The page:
The problem, at the most fundamental level, is that those who become actors were drawn to it at this impressionable high school level - and not because they were particularly good at it. No one has a childhood where the dad says "Wow son, you sure do know how to act! Have you considered studying it and maybe pursuing it as a career?" Not a chance. Rather than ability, it's a defect of ego and character that draws someone to dramatic performance - these people who constantly need to show off, be the center of attention and get a round of applause. If it was really about talent, then the high school drama coach would be more like the football coach. He'd try you out, tell you honestly that you had no talent, and you'd be gone. But the drama coach admires your passion and wants to nurture it, no matter what your abilities.

I say we elect a new profession as the pool of talent for all future movie casting, future celebrities and commentators on politics and culture. How about locksmiths? It can be like a rotating stewardship. I guarantee the acting would be better and the characters more authentic.

Friday, October 05, 2007

How Can Lotteries Claim They Have a $1 Million Jackpot When the Winner Only Gets About $250,000?

I've never personally won a large lottery or gambling jackpot, but boy will I be pissed when I do. For those who don't follow these things, the way these enormous lottery jackpots work is like this: If you win, say, 100 million - you can either accept the money in 20 annual payments of 5 million each, or, you can just take 50 million right now (approximately) and walk away.

What this means, to put it as plainly as I can, is that you've only won 50 million. You didn't win 100 million. Sure, you could stockpile your 5 million payments for 20 years and then show me the whole 100 mil, but you could take the 50 million lump sum, invest it safely, and produce the same 20 year outcome. In other words, you've only won 50 million.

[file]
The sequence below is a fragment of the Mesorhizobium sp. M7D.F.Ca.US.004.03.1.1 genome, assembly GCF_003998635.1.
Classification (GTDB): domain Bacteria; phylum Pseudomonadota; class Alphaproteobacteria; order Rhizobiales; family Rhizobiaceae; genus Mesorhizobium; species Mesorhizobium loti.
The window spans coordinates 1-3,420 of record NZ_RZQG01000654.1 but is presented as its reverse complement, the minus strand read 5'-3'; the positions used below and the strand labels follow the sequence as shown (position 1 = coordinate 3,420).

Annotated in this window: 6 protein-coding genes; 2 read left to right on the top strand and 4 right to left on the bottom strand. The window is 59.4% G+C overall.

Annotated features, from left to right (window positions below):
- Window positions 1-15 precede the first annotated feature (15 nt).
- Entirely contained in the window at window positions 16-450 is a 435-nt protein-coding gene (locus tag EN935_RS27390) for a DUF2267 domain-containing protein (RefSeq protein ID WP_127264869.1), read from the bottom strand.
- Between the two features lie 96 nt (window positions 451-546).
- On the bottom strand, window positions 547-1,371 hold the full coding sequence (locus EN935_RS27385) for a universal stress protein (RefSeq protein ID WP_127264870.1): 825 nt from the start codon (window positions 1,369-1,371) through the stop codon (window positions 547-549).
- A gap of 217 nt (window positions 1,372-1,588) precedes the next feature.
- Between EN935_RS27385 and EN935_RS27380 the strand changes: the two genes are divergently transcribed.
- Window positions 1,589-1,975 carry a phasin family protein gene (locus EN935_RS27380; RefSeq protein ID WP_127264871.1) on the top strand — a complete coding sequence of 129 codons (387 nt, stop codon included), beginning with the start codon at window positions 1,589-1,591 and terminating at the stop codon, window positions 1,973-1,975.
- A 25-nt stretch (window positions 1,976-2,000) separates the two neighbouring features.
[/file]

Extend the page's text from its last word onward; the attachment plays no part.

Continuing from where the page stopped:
And then, even after you've been given the $50 million instead of the $100 million, you've got to give half of that to Uncle Sam. To put it simply, this blows.

So we've ended up with a state of affairs where any posted jackpot or huge cash prize is really only going to net you ONE QUARTER OF THE WHOLE THING if you actually win it. Does this get anyone else as angry as it does me?

How about I sponsor a lottery, only 1 dollar to enter... And the grand prize is a cool million. Yep, I will pay you a million dollars. However, the prize will be paid out in the form of an annuity payment of $1 a year. For a million years. Don't worry, it will be a trust and payments can continue to go to your descendants. Or... if you don't like that idea - you can take one single lump sum payment of $14.28. Which, assuming a generous interest rate, is how much my prize is actually worth.

But hey! A million dollars right! No. No it's not a million. And this lump sum, annuity payment bullshit is no different. It's just a lie. That's all it is. I propose that all stated jackpots and lottery payouts be publicly advertised, displayed and posted as the post-lump-sum, after-tax amount. So if the prize says 5 million, and you win - you actually get handed a tax-free check for $5 million. Am I wrong? What position would you rather be in? a) You win a $5 million jackpot and get handed the tax-free check for the whole amount, or b) You win a $20 million jackpot, and then you find out later that it really only adds up to about 5 mil?

In situation A I'd be jumping for joy. In situation B I'd be seriously pissed off. The local TV reporter would put a mike in my face and say "So Rowsdower, how does it feel to win $20 million?" And I'd be like "Uh, that's... $5 million, Jim. It's just $5 million." He: "Did you ever imagine you'd be a millionaire 20 times over?" Me: "Well, like I said, there's no $20 million. It's only $5 million." He: "How are you going to spend $20 mill-" Me: "Look would you shut up about the 20 million please! It's JUST 5 MILLION."

This is just common sense everyone. Let's stop inflating our jackpot promises up to these lofty imaginary numbers. Post-lump-sum, after-tax figures only. Sure, the powerball will never get up past 50 or 75 mil anymore, but I think we'll all be a little happier for the honesty.